Testing facilities are fascinating. The people who show up to participate in taste tests are fascinating. They all look beat up and tired. They all have tattoos and funny hats. They get confused when they’re told to “Sign your name here, please,” and they seem to love blocking doorways with their awkward, spandex-clad bodies.
After I signed in at the front desk, I took my pre-taste-test questionnaire and stood against a wall. The door opened, and in walked two of the trashiest dudes I’ve ever seen in my life. They stunk up the lobby with an odor that can only be described as a mixture of pot and ass. One of them was portly with curly pink hair, wearing a faded black t-shirt and torn jeans. He looked like Guy Fieri if Guy Fieri were a burnout from the valley. The other looked like Matthew Lillard’s meth-addict brother. I didn’t really catch what he was wearing, because I made sure not to look in his direction. Why? As soon as he walked in the room, he looked right and me and said, rather loudly, “YOWZA.”
I pretended I hadn’t heard him. I looked at my questionnaire. I played with my clipboard. I studied my cheap ballpoint pen as if it were the most fascinating object I’d ever seen. The whole time, I could see from the corner of my eye that the YOWZA dude was staring at me. Rudely staring.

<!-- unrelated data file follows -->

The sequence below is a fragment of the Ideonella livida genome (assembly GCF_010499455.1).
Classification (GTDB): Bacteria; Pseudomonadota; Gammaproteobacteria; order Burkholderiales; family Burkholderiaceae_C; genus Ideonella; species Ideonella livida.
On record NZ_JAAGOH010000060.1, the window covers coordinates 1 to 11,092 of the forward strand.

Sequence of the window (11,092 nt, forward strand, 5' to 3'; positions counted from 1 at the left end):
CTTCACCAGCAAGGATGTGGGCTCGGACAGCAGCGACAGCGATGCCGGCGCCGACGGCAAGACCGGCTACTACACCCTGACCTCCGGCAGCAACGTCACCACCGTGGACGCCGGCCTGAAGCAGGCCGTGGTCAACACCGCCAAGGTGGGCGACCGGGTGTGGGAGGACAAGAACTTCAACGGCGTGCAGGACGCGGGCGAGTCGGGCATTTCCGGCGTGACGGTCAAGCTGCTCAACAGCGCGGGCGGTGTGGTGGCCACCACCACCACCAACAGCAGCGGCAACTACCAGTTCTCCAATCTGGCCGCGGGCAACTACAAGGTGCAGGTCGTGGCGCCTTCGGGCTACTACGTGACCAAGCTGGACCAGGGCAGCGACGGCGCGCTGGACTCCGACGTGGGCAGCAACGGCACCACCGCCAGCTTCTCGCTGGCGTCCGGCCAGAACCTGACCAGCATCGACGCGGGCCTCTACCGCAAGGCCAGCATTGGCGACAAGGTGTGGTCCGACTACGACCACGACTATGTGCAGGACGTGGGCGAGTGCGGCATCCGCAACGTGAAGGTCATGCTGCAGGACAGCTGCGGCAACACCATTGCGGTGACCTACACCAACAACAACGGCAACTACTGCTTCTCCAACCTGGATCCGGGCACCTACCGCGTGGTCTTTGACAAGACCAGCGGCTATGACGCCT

He walked up to me. My stomach turned.
“What do we do with this paperwork after we’re done?” he asked.
“I don’t know,” I said, in the most curt tone possible. I didn’t even look at him. I was still transfixed by my pen.
“Is this your first time doing one of these tests?” he asked.
“Oh, so you’re an expert?”
“I hope not.”
I looked at him. Oh GOD. Oh SHIT. YOWZA! That man was HORRIFYING. I couldn’t tell how old he was because his face was messed up from years of Lord Only Knows. He had short, curly hair that was frighteningly pube-like. His eyes were glazed over with a filmy funk. He had a smile like a rapist hamster.
He smiled some more and laughed. I looked away.
“I’m Michael,” he said, and he held out his hand.
“I’m Stephanie,” I said.
As soon as I shook his hand, I couldn’t wait to go home and wash it. Great flirting? I think not.
“It’s nice to meet you, Stephanie,” he said. “Do you live in this lovely town?”
“Yeah,” I said, still not looking at him.
“What do you do?” he asked.
In the split second it took me to answer, I considered telling him the truth. Then I figured it would be too painful to try to explain to him what kind of company I work for. Plus I didn’t want to engage him. I thought that maybe if I told him I was a lawyer he would back off, but then I realized that lawyers don’t have to participate in taste tests for $25 checks.
I took a breath.
“Not much, huh?”
I needed an excuse to walk away, so I decided that it looked perfectly natural for me to walk to the front desk to turn in my questionnaire.
“You filled this out in pen,” said the woman behind the desk.
“…Was that wrong?” I asked.
“Yes. It needs to be done in pencil.”